Rotary Drill Operator
On a daily basis, Oil and Gas Drill Operators train crews, and introduce procedures to make drill work more safe and effective. They observe pressure gauge and move throttles and levers to control the speed of rotary tables, and to regulate pressure of tools at bottoms of boreholes. One of the main responsibilities as an oil and gas drill operator is to count sections of drill rod to determine depths of boreholes. Some may also push levers and brake pedals to control gasoline, diesel, electric, or steam draw works that lower and raise drill pipes and casings in and out of wells. In a normal work day, another thing that Oil and Gas Drill Operators do is they connect sections of drill pipe, using hand tools and powered wrenches and tongs. In addition to that, they maintain records of footage drilled.
- Set up and operate a variety of drillsto remove underground oil and gas, or remove core samples for testing during oil and gas exploration.
- Train crews, and introduce procedures to make drillwork more safe and effective.
Employment of rotary drill operators is projected to grow 13 percent from 2016 to 2026.
Education and Experience
The typical level of education required for entry into oil and gas occupations is a high school diploma. Some employers prefer to hire graduates of high school vocational programs in which students learn such skills as basic mechanics, welding, and heavy equipment operations. They also prefer someone who is good in critical thinkingand operation monitoring.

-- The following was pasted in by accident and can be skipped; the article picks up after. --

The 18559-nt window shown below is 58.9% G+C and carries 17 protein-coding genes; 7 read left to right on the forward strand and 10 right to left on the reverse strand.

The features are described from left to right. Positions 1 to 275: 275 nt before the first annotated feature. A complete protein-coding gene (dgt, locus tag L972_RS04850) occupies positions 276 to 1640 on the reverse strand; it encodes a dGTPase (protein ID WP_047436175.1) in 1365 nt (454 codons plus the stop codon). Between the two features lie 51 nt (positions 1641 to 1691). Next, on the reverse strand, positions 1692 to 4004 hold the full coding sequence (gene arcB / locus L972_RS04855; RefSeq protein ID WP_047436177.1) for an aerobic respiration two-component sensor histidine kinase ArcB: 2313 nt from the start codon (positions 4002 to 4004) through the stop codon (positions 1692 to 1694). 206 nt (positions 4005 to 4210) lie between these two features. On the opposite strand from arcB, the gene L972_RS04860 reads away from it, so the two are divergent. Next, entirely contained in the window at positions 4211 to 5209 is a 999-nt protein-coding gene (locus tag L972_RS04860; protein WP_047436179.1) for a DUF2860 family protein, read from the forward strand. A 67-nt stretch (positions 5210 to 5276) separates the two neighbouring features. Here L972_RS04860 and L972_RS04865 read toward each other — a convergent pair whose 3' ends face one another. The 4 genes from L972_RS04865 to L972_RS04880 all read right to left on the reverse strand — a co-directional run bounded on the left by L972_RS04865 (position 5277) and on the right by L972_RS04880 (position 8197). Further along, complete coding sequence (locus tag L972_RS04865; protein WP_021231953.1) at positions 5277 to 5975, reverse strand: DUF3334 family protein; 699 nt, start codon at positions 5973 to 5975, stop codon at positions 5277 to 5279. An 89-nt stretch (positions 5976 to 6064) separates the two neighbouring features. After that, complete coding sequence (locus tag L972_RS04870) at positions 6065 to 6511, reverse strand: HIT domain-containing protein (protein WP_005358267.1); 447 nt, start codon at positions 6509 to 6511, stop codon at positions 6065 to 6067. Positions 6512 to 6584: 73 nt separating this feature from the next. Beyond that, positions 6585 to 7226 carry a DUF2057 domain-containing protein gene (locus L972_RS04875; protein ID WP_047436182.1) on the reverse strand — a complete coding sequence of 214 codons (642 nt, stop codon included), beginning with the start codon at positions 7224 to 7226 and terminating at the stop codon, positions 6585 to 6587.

There is moderate-term on-the-job training, which lasts from a few months to one year.
You may also be required to know how to use certain industrial control software and data base user interface and query software tools.
Most workers start as helpers to experienced workers and learn skills on the job. As workers gain more experience, they can move up to higher paying jobs that require greater skill. For example, a roustabout may become a rotary helper and advance to derrick operator and then driller. A similar progression is available to service workers as well. Workers who have gained experience as part of a land crew might advance to offshore operations.
Rotary drill operators in Oklahoma earn a median hourly wage of $25.29. The average salary is around $52,610 per year. Wages typically start from $30,270 and go up to $80,290.
(Most of this information is taken from www.careerexplorer.com and www.owlguru.com.)